TS Evening Lecture 30/10/2014: Bruce Coldham, Coldham and Hartman Architects, The Chermayeff House and the Living Building Challenge

Thursday 30th October, 6.30pm, Room M421

Faculty of Architecture and the Built Environment

University of Westminster

35 Marylebone Road

London NW1 5LS

Bruce Coldham has over 35 years of experience in the practice of architecture in the US, and Australia. Particular dedications to ecologically sustainable design and cohousing have been a consistent characteristic of his professional and academic career. His environmental design research in the M.E.D. program at the Yale University School of Architecture resulted in “Design Strategies for Sustainable Communities.” Coldham has experience in environmental design research, having developed a particular expertise in energy-efficient / bio-climatic design, and ecologically benign construction and land-use practices; stated simply (however inaccurately) as sustainable design. Mr. Coldham has been an active participant and presenter at many regional, national, and international conferences on these subjects as well as a guest lecturer and visiting critic at a number of architectural schools including UMass, MIT, Yale, and RPI. Since 2003 Coldham has been a member of the Northeast Sustainable Energy Association (NESEA) Board, in June of 2005 becoming Board Chair. He has experience as an advocate of non-profit community development, promoting and administering sweat-equity and participatory design programs in schools and low-income housing districts. He founded the London-based community design center Neighborhood Use for Buildings and Space (NUBS) in 1974, and the Australian Architects-in-Schools project in Melbourne 1979. Mr Coldham also founded waste material re-use projects — channeling valuable waste into schools for art and craft supplies — in Melbourne (Reverse Garbage Truck) in 1973 and in London (London Scrap Project) in 1977. Coldham has been spearheading a move in the US northeast to promote “CoHousing”— a clustered, resident-developed style of housing with shared common facilities. In 1994 Pine Street CoHousing, of which he was founder and architect, became the first CoHousing project completed in the eastern US.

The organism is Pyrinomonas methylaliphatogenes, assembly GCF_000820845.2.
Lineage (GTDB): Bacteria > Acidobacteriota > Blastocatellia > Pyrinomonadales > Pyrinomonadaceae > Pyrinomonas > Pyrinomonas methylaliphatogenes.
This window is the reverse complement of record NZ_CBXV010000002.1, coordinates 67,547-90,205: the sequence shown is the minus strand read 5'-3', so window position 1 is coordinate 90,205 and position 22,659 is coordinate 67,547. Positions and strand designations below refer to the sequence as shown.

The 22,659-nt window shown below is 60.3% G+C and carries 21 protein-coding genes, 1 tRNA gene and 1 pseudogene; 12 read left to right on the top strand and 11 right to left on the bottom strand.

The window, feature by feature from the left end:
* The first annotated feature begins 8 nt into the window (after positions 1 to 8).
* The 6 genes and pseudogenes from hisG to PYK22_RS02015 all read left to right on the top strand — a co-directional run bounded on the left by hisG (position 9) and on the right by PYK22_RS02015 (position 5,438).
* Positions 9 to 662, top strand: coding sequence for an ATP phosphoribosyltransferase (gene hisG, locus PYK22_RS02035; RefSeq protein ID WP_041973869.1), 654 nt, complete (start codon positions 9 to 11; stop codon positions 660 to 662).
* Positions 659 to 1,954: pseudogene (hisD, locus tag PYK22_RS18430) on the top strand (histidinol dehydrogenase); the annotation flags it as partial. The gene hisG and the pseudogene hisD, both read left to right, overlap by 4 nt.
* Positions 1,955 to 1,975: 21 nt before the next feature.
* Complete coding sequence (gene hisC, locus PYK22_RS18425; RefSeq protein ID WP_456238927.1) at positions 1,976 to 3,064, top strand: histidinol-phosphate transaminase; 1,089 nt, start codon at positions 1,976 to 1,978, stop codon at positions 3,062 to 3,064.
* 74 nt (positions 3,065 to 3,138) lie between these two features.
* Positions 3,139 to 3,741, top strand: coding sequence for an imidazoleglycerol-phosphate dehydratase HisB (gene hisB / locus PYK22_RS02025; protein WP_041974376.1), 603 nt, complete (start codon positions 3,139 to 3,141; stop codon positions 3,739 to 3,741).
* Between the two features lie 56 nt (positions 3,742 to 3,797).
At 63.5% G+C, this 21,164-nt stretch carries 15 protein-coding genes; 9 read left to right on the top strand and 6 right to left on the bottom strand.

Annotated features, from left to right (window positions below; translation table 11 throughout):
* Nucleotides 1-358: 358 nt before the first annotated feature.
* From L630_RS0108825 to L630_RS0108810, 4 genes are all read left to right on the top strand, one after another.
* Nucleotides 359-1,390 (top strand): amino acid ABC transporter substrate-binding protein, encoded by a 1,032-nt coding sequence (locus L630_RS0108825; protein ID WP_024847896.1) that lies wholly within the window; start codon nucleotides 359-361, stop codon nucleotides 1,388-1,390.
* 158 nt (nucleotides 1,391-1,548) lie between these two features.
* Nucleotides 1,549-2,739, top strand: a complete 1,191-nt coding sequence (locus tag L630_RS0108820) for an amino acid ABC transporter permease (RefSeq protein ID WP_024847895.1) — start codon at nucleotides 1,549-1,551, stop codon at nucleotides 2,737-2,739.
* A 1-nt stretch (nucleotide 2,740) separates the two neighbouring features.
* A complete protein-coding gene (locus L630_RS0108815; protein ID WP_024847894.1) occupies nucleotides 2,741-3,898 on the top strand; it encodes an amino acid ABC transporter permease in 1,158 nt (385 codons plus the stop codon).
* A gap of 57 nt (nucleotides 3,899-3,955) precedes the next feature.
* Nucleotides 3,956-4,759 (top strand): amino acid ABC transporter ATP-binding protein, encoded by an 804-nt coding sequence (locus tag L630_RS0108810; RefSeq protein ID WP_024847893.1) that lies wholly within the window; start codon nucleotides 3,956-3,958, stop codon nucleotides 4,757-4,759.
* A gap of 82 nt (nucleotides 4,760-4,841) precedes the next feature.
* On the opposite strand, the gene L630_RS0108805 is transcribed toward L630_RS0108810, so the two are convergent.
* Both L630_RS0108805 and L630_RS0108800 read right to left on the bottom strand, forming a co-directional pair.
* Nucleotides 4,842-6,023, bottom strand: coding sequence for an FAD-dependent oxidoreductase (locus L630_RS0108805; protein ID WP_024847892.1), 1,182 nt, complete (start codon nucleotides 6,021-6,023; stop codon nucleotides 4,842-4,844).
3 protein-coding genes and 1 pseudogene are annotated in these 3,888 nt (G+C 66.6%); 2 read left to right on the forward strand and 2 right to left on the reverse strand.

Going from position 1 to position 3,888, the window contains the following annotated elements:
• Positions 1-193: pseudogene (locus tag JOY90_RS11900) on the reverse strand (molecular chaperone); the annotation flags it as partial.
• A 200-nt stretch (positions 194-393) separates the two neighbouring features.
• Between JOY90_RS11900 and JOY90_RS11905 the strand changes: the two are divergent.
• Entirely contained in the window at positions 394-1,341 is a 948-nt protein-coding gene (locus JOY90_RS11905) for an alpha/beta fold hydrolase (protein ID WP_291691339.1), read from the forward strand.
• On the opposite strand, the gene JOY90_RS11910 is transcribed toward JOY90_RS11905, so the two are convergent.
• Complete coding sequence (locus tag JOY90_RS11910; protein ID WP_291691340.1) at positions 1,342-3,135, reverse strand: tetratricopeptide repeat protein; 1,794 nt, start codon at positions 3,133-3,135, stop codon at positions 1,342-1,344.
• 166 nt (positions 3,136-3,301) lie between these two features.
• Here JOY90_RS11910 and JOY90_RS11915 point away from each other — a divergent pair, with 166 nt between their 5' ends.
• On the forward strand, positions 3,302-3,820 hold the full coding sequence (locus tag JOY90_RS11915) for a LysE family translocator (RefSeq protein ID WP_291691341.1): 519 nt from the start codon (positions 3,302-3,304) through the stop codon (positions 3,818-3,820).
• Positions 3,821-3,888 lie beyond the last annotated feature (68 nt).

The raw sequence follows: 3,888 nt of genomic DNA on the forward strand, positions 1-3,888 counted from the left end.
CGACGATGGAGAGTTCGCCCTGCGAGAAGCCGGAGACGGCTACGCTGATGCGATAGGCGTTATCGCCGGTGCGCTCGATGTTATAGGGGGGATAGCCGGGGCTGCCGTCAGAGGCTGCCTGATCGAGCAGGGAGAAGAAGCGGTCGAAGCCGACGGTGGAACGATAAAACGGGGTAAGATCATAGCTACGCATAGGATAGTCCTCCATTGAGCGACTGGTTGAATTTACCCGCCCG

From: http://www.coldhamandhartman.com/

For Lecture details

Will McLean / Pete Silver